Beliefnet
Depression Help

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When I started looking at depression in farmers, I was stunned by how high the numbers are for farmer suicides and depression. In the U.S., the rate of farmer suicides is just under two times that of the general population. Worldwide, farmer suicide rates are the highest for any occupation. In fact, farmer suicides are an international crisis.

High stress combined with frustration can lead to depression. If you start believing you have nowhere to turn for help, the idea of suicide starts looking good. The stigma of depression prevents many from speaking out or getting help.

I’ve written several articles about this for the Huffington Post. That’s where Himanshu Singh, co-founder of the Agri Tech company Farm At Hand, found me. Himanshu Singh read my article Why Farmer Suicide Rates Are The Highest of Any Occupation. It had made everyone in his office stop and think.

“With a growing population and so many uncontrollable variables, much pressure and stress is placed on the farmers that feed us. It’s a fact that doesn’t cross the minds of most as we go through the checkout at the grocery store,” says Himanshu Singh.

Farming is a high stress occupation in which the job merges with personal identity. Relationships quickly become complicated if the job becomes the only focus. Children don’t always become farmers. Many leave farm life forever, but some of those who return to the family farm bring innovations in technology and management that help reduce the stress of farming.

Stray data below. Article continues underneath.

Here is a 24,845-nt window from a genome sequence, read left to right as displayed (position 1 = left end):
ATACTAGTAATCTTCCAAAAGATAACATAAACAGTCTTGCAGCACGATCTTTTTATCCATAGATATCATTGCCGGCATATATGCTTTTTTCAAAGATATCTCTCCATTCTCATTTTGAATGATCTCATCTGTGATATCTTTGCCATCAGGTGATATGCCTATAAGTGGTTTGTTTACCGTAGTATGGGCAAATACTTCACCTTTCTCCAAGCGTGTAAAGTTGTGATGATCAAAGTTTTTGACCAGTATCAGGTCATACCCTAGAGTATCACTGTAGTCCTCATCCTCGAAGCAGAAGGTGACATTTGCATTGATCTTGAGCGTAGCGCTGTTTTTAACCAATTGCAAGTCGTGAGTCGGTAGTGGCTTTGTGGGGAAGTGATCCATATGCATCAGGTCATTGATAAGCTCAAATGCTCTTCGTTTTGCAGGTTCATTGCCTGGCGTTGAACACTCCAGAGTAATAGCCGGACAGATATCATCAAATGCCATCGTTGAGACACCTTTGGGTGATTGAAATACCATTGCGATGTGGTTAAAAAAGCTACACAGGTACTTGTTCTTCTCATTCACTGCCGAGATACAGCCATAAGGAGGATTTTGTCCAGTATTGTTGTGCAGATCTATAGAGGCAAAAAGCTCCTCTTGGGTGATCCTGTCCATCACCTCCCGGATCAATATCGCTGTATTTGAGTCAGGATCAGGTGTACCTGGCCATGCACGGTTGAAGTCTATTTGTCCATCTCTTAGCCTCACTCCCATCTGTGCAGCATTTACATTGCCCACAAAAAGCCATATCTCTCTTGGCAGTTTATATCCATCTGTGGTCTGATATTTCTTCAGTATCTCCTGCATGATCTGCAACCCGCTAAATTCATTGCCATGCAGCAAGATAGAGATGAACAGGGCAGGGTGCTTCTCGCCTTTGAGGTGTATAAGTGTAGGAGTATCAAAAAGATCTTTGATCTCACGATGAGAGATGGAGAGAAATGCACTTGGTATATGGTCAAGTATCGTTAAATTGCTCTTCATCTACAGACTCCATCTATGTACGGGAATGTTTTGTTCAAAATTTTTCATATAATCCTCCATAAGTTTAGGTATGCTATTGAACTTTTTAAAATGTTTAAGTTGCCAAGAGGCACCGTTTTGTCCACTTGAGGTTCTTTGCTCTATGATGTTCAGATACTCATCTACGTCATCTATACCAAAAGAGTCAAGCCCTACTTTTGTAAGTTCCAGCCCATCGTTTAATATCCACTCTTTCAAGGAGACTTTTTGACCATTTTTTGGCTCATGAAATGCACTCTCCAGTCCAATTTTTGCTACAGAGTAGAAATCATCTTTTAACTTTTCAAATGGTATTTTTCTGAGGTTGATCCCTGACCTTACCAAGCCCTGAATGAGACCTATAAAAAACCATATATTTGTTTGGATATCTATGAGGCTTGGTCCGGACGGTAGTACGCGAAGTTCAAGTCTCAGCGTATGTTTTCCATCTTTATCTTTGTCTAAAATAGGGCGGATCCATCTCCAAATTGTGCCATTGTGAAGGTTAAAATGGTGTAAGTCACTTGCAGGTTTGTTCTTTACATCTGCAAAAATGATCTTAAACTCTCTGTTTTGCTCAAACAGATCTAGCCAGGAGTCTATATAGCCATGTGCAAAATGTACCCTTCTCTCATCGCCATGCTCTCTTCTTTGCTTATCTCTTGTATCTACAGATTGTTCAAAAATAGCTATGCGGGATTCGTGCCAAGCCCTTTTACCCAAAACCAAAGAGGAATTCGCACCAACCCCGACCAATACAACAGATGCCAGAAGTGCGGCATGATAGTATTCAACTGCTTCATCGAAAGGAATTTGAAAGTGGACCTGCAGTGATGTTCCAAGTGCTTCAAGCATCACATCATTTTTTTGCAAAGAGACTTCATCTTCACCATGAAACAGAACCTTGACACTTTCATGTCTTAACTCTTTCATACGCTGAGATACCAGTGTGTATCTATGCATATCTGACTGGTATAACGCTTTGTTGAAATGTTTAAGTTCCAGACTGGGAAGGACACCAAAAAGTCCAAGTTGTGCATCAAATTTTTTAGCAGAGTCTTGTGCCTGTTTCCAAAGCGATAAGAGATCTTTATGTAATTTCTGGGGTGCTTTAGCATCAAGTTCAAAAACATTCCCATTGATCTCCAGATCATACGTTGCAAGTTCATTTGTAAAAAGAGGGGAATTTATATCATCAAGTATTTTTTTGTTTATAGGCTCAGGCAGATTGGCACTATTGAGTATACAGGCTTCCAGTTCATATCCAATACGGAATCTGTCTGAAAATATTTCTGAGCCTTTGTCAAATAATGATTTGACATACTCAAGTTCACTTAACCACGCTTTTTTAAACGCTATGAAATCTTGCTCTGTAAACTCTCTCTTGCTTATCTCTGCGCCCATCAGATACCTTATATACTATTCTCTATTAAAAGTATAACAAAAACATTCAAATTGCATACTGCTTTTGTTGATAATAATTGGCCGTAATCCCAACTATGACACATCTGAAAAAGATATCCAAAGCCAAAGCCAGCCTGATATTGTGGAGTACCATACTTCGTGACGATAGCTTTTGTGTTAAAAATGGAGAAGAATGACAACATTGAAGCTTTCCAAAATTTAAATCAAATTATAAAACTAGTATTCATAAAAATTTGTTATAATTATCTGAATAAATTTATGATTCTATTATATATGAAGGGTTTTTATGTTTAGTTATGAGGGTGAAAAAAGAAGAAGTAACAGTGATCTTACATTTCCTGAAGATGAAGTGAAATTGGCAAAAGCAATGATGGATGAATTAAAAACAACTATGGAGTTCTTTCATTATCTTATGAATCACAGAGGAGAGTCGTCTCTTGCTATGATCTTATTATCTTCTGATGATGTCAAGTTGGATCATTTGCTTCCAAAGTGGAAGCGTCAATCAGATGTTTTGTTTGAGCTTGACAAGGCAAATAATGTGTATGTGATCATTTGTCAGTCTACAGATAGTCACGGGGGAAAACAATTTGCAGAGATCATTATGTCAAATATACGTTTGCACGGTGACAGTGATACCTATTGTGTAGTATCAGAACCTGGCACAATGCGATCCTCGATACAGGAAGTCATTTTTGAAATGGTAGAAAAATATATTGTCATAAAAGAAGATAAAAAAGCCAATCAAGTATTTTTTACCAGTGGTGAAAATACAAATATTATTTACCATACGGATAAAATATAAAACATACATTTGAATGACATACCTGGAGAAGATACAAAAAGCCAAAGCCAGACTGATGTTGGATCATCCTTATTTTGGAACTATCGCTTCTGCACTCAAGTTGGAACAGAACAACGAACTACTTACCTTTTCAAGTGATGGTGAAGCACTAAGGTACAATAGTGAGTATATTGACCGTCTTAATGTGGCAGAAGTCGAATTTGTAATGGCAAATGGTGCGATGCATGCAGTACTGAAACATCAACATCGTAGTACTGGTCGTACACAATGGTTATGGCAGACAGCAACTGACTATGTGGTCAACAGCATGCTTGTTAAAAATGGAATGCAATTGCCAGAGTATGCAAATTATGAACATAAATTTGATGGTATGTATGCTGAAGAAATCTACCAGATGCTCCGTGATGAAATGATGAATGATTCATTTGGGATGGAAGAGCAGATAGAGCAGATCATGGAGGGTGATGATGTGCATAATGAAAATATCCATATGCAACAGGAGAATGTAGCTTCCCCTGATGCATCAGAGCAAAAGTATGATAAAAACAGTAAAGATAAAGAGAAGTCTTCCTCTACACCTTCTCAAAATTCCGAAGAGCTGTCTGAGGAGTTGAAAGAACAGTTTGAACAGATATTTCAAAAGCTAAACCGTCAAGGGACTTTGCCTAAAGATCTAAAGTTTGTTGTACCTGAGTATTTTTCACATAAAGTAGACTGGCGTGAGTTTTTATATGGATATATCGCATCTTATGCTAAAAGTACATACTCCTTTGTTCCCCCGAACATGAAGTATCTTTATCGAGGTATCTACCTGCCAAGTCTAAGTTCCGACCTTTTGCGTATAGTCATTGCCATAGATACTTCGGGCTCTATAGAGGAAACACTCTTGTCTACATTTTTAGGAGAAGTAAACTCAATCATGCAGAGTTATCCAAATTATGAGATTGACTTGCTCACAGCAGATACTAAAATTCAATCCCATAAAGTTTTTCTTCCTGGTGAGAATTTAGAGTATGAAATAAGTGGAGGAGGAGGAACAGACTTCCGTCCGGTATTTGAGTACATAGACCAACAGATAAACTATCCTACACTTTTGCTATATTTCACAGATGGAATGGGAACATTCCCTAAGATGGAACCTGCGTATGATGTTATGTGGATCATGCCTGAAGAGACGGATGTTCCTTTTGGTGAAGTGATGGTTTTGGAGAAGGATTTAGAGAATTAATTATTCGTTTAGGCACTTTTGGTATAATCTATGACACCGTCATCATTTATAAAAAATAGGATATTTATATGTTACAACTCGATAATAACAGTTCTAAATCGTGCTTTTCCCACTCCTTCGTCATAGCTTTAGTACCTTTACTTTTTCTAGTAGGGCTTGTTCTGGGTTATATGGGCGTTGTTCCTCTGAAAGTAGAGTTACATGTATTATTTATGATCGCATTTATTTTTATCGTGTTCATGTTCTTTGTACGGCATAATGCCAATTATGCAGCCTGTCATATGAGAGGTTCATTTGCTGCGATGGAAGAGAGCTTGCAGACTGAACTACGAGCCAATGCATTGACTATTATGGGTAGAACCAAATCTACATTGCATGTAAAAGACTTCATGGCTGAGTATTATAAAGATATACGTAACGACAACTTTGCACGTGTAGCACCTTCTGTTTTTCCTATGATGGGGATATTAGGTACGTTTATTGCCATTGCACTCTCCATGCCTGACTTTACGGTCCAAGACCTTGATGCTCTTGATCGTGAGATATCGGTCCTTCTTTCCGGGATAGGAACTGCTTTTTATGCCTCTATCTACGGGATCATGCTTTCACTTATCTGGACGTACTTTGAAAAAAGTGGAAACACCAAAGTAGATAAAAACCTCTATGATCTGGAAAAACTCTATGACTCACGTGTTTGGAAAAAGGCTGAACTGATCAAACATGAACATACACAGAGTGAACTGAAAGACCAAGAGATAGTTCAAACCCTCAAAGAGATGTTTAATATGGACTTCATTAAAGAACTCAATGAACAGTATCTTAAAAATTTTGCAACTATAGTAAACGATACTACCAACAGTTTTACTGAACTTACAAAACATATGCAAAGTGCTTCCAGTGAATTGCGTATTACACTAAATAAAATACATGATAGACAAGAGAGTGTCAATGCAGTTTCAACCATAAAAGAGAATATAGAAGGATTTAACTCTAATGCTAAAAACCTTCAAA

Himanshu Singh calls himself an “an honorary farmer.” The other co-founder of Farm At Hand, Kim Keller, is a third-generation farmer. Kim is one of those young people who left the farm and joined the corporate world, only to return to farm life. Ms. Keller realized that certain stresses of the job could be eliminated or at the very least reduced by using technology. She teamed up with Himanshu Singh and formed Farm At Hand, a free multi platform cloud based farm management program that tracks everything from seed to sale.

“As arable land continues to decline and global population continues to rise, there is increased pressure on farmers to be more productive and efficient in everything they do. A well-run and efficient farm doesn’t benefit just the farmer but everyone they help feed. By offering Farm At Hand for free to the farmer, we hope to do our part in helping farms become more efficient.”

It’s great to hear about people like Himanshu Singh and Kim Keller who are helping farmers. Farmer stress isn’t just a third world problem. It’s a concern in the U.S., Canada, U.K. and other industrialized countries.

“Remember that you’re not alone out there,” Kim Keller reminds farmers. “Each farmer is or has gone through those same emotions and stress you may currently be experiencing. Don’t be afraid to reach out for help when you may need it. Everyone around you will thank you for it.”

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